Saturday, February 07, 2009

Too Young

Good points were raised in the comments of the last post, which I will address. I thought, since this was the weekend, that I'd have loads of time to write and I could tackle some of the bigger issues this weekend, but my Saturday is almost over and I want to spend time with my husband tonight. So, you get a video. (But I will address the tought topics starting Monday.)

The reason I call our side "pro-choice" instead of "pro-abortion rights" is that, when we look at the girls in this video, we're not saying, "They should have all had abortions!" We're saying, "They should have been on birth control!" The girl who ws 17 when she had her first child and 19 when she had her second? Why didn't she get an IUD after the first one? (Probably because nobody talked to her about it, or, if someone did, because it was too expensive. A heck of a lot cheaper than a second kid, but too much for a teen mom with a newborn to fork out all at once, and she probably didn't have insurance, or it wouldn't cover the procedure.)


  1. (corrected some horrendous typos)

    i found it interesting that you emphasized on "birth control". i don't disagree there at all.

    what it does bring up is one thing i dramatically disagree with pro-choice advocates as well as abstinence advocates. the point is that the best birth control is neither abstinence nor is it chemicals and devices. what is it? less sex. less sex when you can least afford the consequences.

    sure you can get pregnant on each go-around, but it is incredibly unlikely. it is even more unlikely if you have a 30 minute education about a woman's basic biology. i would bet my house on the likelihood the mother of two by 19 is having lots of sex and lives under the delusion of "why me" as life motto.

    i *never* hear moderation advocated. all i ever hear is "kids are going to have sex like rabbits, and there's nothing to be done about it" or "the safest sex is no sex; everyone put on your promise rings". both tacts are incredibly daft and intellectually reprehensible. the former is a give up and green lights idiocy, and the second sets up the almost certain fall from grace that most never recover from.

    so i would say that it is paramount that we, as a society, do two important things before we even get to the talking about abortion in the equation.

    #1 this nation should commit to require all teenagers before the age of 14 to get a mega-dose of education on the biology of women's plumbing (men's too) as it relates to reproduction. treat it like reading, writing and algebra. this isn't a quick fix. this is as important as having a clean plentiful water supply in my opinion.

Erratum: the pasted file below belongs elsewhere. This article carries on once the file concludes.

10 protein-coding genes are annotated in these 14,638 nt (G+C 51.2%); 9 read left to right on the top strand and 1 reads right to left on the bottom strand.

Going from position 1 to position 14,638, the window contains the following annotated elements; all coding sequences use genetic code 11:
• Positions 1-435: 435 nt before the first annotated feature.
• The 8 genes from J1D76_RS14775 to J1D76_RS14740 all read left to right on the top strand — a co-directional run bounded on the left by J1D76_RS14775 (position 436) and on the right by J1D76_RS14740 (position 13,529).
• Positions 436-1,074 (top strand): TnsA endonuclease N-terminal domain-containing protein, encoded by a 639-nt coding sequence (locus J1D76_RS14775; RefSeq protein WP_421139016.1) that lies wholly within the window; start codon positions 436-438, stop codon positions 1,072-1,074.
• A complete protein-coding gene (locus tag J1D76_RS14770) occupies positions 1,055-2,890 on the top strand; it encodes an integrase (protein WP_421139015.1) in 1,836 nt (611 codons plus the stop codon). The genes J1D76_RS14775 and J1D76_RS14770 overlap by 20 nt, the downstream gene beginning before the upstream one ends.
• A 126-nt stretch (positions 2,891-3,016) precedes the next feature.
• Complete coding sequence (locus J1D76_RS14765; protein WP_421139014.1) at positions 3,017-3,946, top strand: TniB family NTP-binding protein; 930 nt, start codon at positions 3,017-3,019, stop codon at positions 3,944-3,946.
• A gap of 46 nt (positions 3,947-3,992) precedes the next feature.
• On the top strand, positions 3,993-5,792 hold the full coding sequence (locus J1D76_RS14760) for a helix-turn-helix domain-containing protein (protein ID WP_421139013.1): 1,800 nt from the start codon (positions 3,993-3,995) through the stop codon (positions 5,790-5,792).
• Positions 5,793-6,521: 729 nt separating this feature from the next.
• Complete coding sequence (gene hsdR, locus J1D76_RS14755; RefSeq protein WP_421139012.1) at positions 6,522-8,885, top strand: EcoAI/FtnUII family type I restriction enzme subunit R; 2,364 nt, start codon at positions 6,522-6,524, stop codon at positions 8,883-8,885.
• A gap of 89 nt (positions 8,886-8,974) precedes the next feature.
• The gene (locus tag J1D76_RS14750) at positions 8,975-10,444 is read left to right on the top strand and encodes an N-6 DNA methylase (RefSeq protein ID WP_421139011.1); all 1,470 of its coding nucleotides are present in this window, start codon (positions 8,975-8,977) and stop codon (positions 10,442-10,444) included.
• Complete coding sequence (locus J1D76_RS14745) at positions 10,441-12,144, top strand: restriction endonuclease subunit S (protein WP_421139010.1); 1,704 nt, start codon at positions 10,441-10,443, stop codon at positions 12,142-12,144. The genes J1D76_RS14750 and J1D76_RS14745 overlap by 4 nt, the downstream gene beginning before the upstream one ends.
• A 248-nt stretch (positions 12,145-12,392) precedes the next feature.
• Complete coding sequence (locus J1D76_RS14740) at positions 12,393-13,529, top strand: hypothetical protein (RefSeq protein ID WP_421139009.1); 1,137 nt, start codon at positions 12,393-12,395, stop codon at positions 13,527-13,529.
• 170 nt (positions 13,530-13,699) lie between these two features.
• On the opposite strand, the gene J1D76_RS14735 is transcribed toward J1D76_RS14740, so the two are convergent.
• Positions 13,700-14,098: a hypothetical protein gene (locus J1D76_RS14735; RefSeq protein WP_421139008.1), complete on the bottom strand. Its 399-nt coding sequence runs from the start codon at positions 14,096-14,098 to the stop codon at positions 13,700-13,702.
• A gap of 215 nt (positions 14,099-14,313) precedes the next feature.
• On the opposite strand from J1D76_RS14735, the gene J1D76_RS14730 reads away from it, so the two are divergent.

#2 privately (independent of the government) we should shift towards a cultural embrace of moderation for pre-marital/pre-adult (whatever you want to call it) sex. i'm not going to kick my kids out of the house if i find out they've done the dirty deed in high school. i'm going to be disappointed and sad and scared. that's a reaction i could have about a hundred other bad choices they might make that have nothing to do with sex.

  2. one clarification: by "best birth control", i mean most important and should be implemented first and foremost no matter what additional approaches are used.

    i mean it like a foundation, not as a sole solution.

    i wanted to get that down before someone started getting all stat-crazy on me.

  3. I agree on both counts (except that sex ed needs to start before 14. Maybe 12, if not sooner)

    Comprehensive sex ed includes teaching abstinence: the only 100%-sure way to not get pregnant is to not have sex. However, if you're going to have sex, use one of these things.

    I think most of us (pro-choicers) assume that the combination of abstinence + birth control implies moderation. (Here are all the reasons you want to NOT have sex. So don't. Or do it as little as possible. If you MUST, here's what you need.)

    The teacher in me is going to say teaching moderation is a responsibility that falls to the parents. It would be nice if society chipped in, and stopped showing kids having sex on TV, etc., but ultimately it falls to the parents/family. (Here we're getting into another issue, though. In my opinion, too many girls have sex before they're ready because they lack self-esteem. Either they are not confident enough to say "No," or they so desperately crave attention/any semblance of affection that they'll do anything for a guy.)